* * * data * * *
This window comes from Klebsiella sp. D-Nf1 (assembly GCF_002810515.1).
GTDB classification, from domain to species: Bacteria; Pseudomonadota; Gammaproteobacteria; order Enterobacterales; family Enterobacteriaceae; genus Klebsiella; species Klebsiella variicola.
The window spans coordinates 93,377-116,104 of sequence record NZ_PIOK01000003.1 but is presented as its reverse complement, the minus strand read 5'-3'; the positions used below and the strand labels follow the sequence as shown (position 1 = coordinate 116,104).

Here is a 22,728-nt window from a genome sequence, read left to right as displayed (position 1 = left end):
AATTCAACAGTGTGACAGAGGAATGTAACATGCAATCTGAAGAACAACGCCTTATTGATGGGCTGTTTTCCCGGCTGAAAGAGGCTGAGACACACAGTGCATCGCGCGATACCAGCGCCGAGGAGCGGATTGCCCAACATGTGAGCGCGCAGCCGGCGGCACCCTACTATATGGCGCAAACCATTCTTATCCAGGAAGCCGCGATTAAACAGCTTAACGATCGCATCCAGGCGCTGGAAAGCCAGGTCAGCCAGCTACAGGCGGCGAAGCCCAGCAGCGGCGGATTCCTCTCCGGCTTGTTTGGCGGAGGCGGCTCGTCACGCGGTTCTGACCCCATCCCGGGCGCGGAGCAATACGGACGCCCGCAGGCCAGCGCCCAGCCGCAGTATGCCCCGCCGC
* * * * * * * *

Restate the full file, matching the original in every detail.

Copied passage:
This window comes from Klebsiella sp. D-Nf1 (assembly GCF_002810515.1).
GTDB classification, from domain to species: Bacteria; Pseudomonadota; Gammaproteobacteria; order Enterobacterales; family Enterobacteriaceae; genus Klebsiella; species Klebsiella variicola.
The window spans coordinates 93,377-116,104 of sequence record NZ_PIOK01000003.1 but is presented as its reverse complement, the minus strand read 5'-3'; the positions used below and the strand labels follow the sequence as shown (position 1 = coordinate 116,104).

Here is a 22,728-nt window from a genome sequence, read left to right as displayed (position 1 = left end):
AATTCAACAGTGTGACAGAGGAATGTAACATGCAATCTGAAGAACAACGCCTTATTGATGGGCTGTTTTCCCGGCTGAAAGAGGCTGAGACACACAGTGCATCGCGCGATACCAGCGCCGAGGAGCGGATTGCCCAACATGTGAGCGCGCAGCCGGCGGCACCCTACTATATGGCGCAAACCATTCTTATCCAGGAAGCCGCGATTAAACAGCTTAACGATCGCATCCAGGCGCTGGAAAGCCAGGTCAGCCAGCTACAGGCGGCGAAGCCCAGCAGCGGCGGATTCCTCTCCGGCTTGTTTGGCGGAGGCGGCTCGTCACGCGGTTCTGACCCCATCCCGGGCGCGGAGCAATACGGACGCCCGCAGGCCAGCGCCCAGCCGCAGTATGCCCCGCCGC